The CivilianBy admin
    1 week ago
  • Jordanian teachers’ successful strike has lessons for here
    by Susanne Kemp At the start of September close to 100,000 school teachers went on strike in Jordan.  They demanded a 50% pay rise.  A pay rise actually agreed to by the regime back in 2014. In early October, however, in the face of government repression and threats, the teachers’ ...
    RedlineBy Admin
    1 week ago
  • Why some people still think climate change isn’t real
    Climate Explained is a collaboration between The Conversation, Stuff and the New Zealand Science Media Centre to answer your questions about climate change. If you have a question you’d like an expert to answer, please send it to climate.change@stuff.co.nz Why do people still think climate change isn’t real? David ...
    SciBlogsBy Guest Author
    1 week ago
  • The SIS unlawfully spied on Nicky Hager
    Back in 2011, journalist Nicky Hager published Other People's Wars, an expose on NZDF's activities over the previous decade of the "war on terror". NZDF didn't like this, and especially didn't like the fact that it was base don leaks from their own. So, they had the SIS investigate him ...
    No Right TurnBy Idiot/Savant
    1 week ago
  • October 2019 – Newsletter
    https://mailchi.mp/7d9133add053/closing-the-gap-october-2019-newsletter ...
    Closing the GapBy Tracey Sharp
    1 week ago
  • And they wonder why we think they’re environmental vandals…
    The Zero Carbon Bill is due back from select committee in two weeks, and will likely pass its final stages in November. So naturally, farmers are planning a hate-march against it. But they're not just demanding lower methane targets so they can keep on destroying the planet; they're also demanding ...
    No Right TurnBy Idiot/Savant
    1 week ago
  • Climate Change: Paying the price in California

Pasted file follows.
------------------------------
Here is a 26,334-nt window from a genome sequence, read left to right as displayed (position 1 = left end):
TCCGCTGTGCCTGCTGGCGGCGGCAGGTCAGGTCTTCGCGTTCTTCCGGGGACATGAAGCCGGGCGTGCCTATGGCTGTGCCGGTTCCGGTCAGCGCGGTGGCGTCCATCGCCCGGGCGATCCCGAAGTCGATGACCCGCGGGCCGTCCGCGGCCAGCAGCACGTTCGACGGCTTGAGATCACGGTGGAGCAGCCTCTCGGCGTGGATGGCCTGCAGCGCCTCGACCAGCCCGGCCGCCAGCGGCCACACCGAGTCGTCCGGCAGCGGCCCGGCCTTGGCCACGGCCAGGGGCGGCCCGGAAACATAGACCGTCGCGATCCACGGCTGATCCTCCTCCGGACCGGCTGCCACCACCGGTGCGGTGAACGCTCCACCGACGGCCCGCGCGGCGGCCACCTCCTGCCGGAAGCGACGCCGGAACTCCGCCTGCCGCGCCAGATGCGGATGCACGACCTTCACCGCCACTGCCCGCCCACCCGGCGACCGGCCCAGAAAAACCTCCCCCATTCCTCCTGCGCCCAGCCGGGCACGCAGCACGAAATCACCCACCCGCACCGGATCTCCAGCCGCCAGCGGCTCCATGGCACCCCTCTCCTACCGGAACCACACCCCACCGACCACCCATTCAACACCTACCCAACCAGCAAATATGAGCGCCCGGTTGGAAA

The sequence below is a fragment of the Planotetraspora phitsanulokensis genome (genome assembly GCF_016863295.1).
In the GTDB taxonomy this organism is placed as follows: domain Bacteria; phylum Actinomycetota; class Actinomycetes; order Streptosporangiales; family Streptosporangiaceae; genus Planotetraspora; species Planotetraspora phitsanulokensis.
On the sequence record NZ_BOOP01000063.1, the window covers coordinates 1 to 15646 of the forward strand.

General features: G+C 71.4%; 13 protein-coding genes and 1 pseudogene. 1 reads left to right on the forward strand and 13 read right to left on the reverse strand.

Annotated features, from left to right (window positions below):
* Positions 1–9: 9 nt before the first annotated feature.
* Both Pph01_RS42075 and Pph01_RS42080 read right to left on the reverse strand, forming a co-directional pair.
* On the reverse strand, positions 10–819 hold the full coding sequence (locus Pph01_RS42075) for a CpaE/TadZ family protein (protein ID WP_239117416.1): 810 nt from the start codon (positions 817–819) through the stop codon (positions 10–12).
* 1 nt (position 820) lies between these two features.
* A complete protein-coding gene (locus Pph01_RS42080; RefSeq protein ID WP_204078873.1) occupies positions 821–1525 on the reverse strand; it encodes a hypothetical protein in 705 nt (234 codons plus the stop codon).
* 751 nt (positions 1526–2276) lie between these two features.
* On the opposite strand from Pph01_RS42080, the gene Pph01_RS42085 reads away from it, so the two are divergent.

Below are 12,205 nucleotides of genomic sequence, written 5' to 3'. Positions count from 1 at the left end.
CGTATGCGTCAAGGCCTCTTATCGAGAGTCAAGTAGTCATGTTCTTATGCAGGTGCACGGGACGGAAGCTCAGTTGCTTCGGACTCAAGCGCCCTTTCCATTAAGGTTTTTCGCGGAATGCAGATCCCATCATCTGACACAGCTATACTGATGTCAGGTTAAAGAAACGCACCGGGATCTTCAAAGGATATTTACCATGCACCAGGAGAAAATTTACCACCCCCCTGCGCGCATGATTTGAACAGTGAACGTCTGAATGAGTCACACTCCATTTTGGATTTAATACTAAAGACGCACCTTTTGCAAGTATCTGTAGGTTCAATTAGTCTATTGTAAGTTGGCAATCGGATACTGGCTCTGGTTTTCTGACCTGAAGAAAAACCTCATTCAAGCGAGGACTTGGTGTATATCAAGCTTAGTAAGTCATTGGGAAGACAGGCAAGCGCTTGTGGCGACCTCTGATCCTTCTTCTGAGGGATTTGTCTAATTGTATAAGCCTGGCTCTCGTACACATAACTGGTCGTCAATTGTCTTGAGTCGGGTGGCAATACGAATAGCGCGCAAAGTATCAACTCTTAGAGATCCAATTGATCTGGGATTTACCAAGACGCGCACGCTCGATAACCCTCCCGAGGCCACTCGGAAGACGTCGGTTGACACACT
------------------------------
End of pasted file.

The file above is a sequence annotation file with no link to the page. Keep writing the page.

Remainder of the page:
Last year, California burned. This year, to stop it happening again (or rather, to stop themselves from being found liable if it happens again), Pacific Gas and Electric is cutting power to half the state for a week:Schools are closed. Traffic lights down. Tunnels dark. Businesses unopened. Hospitals running on ...
    No Right TurnBy Idiot/Savant
    1 week ago
  • Let’s Hear It For Up-Close-And-Personal, Hard-Copy Democracy!
    The Best Way: Missing from the on-line voting debate is any reference to the voting system that produces turn-out figures ranging from 77 to 93 percent of registered voters. The voting system used to collect and count the votes cast in our parliamentary elections. The system that involves citizens making ...
    1 week ago
  • 10/10: World Day Against the Death Penalty
    Today, October 10, is the world day against the death penalty. Out of 195 UN member states, 84 still permit capital punishment. Today is the day we work to change that. This year's theme is children. Having a parent sentenced to death or executed causes long-term trauma and stigmatization which ...
    No Right TurnBy Idiot/Savant
    1 week ago
  • Talking Freer Lives: a Marxist gender-critical perspective from Australia